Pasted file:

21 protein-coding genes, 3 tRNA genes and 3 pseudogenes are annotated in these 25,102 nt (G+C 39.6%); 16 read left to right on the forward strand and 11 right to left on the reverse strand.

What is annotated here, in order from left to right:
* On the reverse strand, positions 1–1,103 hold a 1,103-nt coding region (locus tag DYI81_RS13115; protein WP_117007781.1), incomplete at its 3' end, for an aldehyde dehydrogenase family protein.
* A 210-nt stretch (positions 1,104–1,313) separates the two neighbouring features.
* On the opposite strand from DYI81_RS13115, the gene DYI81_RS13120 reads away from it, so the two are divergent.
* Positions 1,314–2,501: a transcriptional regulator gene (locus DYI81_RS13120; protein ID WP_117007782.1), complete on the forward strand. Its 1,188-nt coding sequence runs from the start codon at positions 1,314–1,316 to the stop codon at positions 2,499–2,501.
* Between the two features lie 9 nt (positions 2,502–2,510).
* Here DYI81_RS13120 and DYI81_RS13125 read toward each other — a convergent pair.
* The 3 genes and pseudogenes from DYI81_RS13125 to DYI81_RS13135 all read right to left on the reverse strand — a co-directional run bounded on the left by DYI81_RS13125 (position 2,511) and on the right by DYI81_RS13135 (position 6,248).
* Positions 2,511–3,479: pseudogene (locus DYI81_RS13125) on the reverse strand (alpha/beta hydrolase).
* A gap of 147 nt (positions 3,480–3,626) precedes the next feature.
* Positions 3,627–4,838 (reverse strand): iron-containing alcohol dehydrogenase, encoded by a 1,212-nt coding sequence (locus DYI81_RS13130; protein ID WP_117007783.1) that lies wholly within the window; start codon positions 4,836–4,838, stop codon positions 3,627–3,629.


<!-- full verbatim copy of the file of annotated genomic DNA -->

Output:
21 protein-coding genes, 3 tRNA genes and 3 pseudogenes are annotated in these 25,102 nt (G+C 39.6%); 16 read left to right on the forward strand and 11 right to left on the reverse strand.

What is annotated here, in order from left to right:
* On the reverse strand, positions 1–1,103 hold a 1,103-nt coding region (locus tag DYI81_RS13115; protein WP_117007781.1), incomplete at its 3' end, for an aldehyde dehydrogenase family protein.
* A 210-nt stretch (positions 1,104–1,313) separates the two neighbouring features.
* On the opposite strand from DYI81_RS13115, the gene DYI81_RS13120 reads away from it, so the two are divergent.
* Positions 1,314–2,501: a transcriptional regulator gene (locus DYI81_RS13120; protein ID WP_117007782.1), complete on the forward strand. Its 1,188-nt coding sequence runs from the start codon at positions 1,314–1,316 to the stop codon at positions 2,499–2,501.
* Between the two features lie 9 nt (positions 2,502–2,510).
* Here DYI81_RS13120 and DYI81_RS13125 read toward each other — a convergent pair.
* The 3 genes and pseudogenes from DYI81_RS13125 to DYI81_RS13135 all read right to left on the reverse strand — a co-directional run bounded on the left by DYI81_RS13125 (position 2,511) and on the right by DYI81_RS13135 (position 6,248).
* Positions 2,511–3,479: pseudogene (locus DYI81_RS13125) on the reverse strand (alpha/beta hydrolase).
* A gap of 147 nt (positions 3,480–3,626) precedes the next feature.
* Positions 3,627–4,838 (reverse strand): iron-containing alcohol dehydrogenase, encoded by a 1,212-nt coding sequence (locus DYI81_RS13130; protein ID WP_117007783.1) that lies wholly within the window; start codon positions 4,836–4,838, stop codon positions 3,627–3,629.